October 18, 2012

Waterville families encouraged to unplug Sunday

By Amy Calder acalder@centralmaine.com
Staff Writer

WATERVILLE -- City officials are encouraging families with children to unplug all electronic devices Sunday and take a hike at Quarry Road Recreation area or other green spaces.

City councilors on Tuesday voted 6-0 to declare Sunday a day to unplug all unnecessary devices and engage with people around them.

The resolution councilors approved was sponsored by Council Chairman Fred Stubbert, D-Ward 1.

The resolution said electronic devices too often isolate people, especially the young, and that technology overuse reduces time for activities that help improve physical, mental and emotional health.

Steve Aucoin, director of the North End office of the Waterville Area Boys and Girls Club, said youths in his program came up with the resolution idea and asked Stubbert if he would sponsor and present it to the council.

The youths are going to make flyers about A Day to Unplug and post them in schools and other places to promote the idea, Aucoin said.

Stubbert also announced that Aucoin is leaving the youth organization and that Aucoin was given a special Alfond Center jacket at a recent lunch at the center.

Mayor Karen Heck praised Aucoin, a former city councilor who represented Ward 7.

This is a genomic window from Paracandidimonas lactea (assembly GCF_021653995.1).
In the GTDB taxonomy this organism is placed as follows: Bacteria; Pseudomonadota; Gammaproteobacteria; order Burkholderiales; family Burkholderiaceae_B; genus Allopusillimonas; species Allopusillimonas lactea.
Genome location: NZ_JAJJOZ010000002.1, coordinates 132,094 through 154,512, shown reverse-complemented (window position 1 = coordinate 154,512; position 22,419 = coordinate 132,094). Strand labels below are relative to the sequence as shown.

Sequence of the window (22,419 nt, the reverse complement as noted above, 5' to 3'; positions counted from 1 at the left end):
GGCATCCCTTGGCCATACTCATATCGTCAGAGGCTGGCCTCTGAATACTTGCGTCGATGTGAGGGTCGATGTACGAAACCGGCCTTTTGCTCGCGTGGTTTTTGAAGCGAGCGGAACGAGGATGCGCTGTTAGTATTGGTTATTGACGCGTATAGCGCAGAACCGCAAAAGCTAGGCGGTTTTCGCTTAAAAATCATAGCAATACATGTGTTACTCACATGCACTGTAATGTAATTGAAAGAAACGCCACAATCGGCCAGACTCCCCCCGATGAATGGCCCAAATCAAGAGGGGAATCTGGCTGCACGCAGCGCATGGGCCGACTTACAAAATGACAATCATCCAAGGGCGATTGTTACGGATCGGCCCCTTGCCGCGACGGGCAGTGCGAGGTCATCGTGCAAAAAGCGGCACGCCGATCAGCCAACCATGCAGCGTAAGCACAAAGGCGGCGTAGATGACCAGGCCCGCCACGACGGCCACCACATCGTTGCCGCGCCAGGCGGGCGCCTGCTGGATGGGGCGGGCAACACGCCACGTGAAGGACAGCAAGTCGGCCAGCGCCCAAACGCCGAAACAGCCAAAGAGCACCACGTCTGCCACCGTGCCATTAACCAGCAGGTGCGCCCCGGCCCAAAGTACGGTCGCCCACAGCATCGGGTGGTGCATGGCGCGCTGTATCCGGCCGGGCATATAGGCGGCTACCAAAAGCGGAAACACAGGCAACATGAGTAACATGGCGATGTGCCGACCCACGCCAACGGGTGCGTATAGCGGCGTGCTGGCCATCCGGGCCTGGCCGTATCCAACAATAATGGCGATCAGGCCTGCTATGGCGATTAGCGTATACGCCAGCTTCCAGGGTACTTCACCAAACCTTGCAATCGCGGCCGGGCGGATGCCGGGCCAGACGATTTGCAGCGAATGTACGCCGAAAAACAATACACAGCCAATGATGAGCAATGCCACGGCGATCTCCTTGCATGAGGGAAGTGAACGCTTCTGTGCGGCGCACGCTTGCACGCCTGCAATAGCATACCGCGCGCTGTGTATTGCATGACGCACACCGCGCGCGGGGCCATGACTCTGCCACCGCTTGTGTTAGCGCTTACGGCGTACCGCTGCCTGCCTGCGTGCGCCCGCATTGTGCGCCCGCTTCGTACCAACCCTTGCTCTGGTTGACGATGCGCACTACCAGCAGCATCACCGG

In other matters, Heck urged people to vote on Election Day, Nov. 6.

She said state government is passing along more costs to municipal governments at an increasing expense to local property taxpayers.

Among the examples she cited was how the state formerly had 14 liquor inspectors who monitored bars and nightclubs to make sure they complied with liquor laws. While the state still collects license fees from bars, it no longer has inspectors, she said.

She also said streets in the city designated as state roads only get fixed when the city agrees to share the cost of fixing them.

Another example, she said, was that the state government limits Temporary Assistance for Needy Families, known as TANF, to five years even though 80 percent of the Maine people who are on the assistance program leave it within five years.

The people who remain often are caring for a disabled family member or are disabled themselves, she said. Those who are cut off end up going to general assistance for help, a municipal service, she said.

 

Amy Calder -- 861-9247

acalder@centralmaine.com

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